Mike really can't afford to be ill in this, his last semester.  He has a project and exams to complete.  The operation he refers to was for haemorrhoids.  Poor chap! - JG

Tuesday, 28 February 2012

Sudanese Association

This is Mike with his fellow members of the committee of the Uni's Sudanese Association

Tee final academic requirements!

How are doing over there? hope everything is better and busy with work and the duties.
It's CATS week i started yesterday and will be completing this week then work on the remaining assignment that is pending. so far fairly done and hope to finish them next week.

I have paid my fees and registered for the semester 
(attached). every blessing to you hi to my friends over there

With love Mike

Friday, 17 February 2012

Mike's final year at Uni

Warmly Christian greetings from Kenya, how are you doing over there?
I am doing fine and proceeding well with my studies though it has become much tougher than before. 
I have finally received the money that you had sent before Christmas. I have paid my fees and my bills and will send you the receipt next time when i come with it. It had been delayed but i waited for it patiently. The office of CMS has always been there  to help me out when i need to get some money on loan, since they understand the situation over here.

It has been a stressing week. When i went for my progressive transcript from first year up to fourth(4) year, I found out three(3) missing units. (I will send it to you  soon). I have been following them up with the lecturers so that it doesn't affect me. My project is going well  though sometimes my Supervisor doesn't meet me since he is always busy doing other things.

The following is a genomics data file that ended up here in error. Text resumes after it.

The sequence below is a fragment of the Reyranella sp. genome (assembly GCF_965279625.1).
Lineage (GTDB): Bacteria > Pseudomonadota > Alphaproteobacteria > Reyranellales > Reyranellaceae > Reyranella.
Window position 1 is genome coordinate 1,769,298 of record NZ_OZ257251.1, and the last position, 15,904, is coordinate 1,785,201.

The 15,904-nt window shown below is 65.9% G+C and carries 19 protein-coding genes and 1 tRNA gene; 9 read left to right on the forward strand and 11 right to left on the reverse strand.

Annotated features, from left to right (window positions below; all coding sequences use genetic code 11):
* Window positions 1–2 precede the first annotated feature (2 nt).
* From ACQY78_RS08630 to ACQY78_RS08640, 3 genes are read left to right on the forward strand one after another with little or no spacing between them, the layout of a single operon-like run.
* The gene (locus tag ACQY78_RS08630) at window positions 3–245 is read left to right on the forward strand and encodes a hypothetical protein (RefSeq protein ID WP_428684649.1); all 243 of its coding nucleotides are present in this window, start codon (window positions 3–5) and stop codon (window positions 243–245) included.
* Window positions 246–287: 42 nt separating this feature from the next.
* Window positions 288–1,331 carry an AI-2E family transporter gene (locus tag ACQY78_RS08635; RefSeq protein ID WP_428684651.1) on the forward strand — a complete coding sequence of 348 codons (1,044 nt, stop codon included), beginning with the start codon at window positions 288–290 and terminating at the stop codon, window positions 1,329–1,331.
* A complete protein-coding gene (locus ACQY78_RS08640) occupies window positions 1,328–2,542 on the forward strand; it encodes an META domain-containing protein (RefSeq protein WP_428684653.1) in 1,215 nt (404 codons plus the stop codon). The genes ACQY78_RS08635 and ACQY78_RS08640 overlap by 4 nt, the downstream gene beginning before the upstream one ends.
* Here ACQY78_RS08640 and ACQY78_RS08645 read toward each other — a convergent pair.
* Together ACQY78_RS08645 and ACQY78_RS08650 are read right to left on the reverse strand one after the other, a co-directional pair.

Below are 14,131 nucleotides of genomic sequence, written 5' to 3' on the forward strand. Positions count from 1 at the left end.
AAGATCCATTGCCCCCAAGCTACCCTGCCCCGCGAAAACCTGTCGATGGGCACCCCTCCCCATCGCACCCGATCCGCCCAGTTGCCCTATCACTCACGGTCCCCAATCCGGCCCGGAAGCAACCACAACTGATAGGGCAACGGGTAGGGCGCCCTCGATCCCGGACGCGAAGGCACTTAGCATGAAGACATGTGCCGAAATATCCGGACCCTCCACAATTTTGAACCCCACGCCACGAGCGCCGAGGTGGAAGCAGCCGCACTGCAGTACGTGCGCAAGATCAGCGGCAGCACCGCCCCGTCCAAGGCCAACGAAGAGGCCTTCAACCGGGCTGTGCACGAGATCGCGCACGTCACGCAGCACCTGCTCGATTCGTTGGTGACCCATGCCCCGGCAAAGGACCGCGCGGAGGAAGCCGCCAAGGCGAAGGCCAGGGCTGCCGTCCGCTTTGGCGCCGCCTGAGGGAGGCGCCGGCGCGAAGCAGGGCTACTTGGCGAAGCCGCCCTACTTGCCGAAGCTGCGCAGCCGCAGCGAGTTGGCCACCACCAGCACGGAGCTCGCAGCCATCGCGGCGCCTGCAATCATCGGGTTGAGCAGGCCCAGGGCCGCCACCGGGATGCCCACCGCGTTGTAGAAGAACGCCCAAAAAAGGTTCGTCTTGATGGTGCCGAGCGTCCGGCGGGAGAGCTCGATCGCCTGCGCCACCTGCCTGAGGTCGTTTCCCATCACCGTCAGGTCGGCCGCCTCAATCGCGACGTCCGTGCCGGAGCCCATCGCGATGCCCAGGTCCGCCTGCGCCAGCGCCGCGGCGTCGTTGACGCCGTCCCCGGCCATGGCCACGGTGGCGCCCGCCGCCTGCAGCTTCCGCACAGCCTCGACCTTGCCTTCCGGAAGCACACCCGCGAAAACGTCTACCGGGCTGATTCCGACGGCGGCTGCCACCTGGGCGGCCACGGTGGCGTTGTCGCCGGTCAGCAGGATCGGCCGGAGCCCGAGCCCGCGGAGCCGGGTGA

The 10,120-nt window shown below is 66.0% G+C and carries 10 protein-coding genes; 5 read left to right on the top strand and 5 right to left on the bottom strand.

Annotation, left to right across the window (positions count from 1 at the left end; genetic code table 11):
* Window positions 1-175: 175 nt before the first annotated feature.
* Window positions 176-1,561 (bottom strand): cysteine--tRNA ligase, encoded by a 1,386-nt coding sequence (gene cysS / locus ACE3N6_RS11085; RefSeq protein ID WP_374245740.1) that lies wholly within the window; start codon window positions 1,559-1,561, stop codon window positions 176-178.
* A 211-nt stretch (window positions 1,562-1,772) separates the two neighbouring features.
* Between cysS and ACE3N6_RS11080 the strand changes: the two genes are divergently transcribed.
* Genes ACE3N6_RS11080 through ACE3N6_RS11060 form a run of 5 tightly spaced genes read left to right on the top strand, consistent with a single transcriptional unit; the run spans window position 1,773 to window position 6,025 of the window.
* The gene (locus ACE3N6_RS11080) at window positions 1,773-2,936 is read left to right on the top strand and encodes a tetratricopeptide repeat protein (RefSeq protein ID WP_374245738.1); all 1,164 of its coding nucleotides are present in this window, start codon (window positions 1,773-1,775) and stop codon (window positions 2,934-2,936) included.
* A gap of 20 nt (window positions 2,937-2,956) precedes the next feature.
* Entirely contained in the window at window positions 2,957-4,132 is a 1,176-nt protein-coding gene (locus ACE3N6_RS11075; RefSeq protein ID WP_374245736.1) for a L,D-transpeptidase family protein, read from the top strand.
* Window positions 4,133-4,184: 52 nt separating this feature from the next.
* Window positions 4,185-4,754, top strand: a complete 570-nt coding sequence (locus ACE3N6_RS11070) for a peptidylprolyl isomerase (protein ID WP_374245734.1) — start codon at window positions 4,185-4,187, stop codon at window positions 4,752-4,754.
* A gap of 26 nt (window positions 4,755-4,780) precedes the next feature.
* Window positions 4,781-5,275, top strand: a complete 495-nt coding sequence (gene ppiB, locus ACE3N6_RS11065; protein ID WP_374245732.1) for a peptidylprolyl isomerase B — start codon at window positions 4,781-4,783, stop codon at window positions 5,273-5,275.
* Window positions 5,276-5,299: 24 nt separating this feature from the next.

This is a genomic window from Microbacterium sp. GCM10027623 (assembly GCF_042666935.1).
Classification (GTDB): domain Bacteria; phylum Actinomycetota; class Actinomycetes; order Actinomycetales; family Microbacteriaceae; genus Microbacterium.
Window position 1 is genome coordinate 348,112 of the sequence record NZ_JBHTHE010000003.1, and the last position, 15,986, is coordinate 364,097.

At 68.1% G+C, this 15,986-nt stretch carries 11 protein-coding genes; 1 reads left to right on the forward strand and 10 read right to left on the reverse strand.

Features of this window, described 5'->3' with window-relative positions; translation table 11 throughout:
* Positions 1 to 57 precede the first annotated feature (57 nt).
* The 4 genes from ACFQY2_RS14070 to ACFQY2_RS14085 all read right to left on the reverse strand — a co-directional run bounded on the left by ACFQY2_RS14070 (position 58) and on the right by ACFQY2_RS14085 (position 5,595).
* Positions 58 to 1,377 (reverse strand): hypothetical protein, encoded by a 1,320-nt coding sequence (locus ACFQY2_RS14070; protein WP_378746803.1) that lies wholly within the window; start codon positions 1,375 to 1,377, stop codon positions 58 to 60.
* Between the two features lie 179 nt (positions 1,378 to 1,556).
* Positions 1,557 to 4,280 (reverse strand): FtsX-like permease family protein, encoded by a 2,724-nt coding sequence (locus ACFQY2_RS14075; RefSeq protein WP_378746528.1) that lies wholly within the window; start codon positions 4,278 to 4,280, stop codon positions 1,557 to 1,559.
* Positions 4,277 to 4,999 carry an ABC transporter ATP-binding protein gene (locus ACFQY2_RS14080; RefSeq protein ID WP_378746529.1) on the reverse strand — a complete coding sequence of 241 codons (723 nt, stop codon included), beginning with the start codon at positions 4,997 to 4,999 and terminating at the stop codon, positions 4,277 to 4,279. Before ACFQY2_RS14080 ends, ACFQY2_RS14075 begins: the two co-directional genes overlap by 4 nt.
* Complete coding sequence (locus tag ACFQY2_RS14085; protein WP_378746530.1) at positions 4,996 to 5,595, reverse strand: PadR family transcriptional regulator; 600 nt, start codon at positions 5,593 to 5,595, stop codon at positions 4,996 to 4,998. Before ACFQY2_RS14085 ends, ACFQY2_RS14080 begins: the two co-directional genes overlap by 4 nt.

hi to my friends over there and the family members

With love Mike 

Saturday, 21 January 2012



Peace I leave with you; my peace I give to you. I do not give to you as the world gives. Do not let your hearts be troubled, and do not let them be afraid. (John 14:27)

The Church has a mandate from Jesus Christ to bring his peace to the world. It is indeed not “as the world gives”. Peace as the Church understands it is not simply the absence of fighting, nor is it an uneasy short-term truce while the underlying issues remain unresolved. Peace is not maintained by military force, although all of these may provide a window of opportunity to pursue true peace. Peace, true peace, the “my peace” of Jesus Christ, is based on the dignity and equality of every human person made in the image and likeness of God, and includes love, forgiveness, reconciliation and justice.

The Church expresses its deep sorrow and regret that violence has broken out in South Sudan so soon after Independence. Our thoughts, prayers and sympathy are with all the affected individuals, families and communities. As a nation we need to rediscover and reclaim the peace and unity which was felt so strongly during the period of the Referendum and Independence celebrations, and which was an example to the whole world.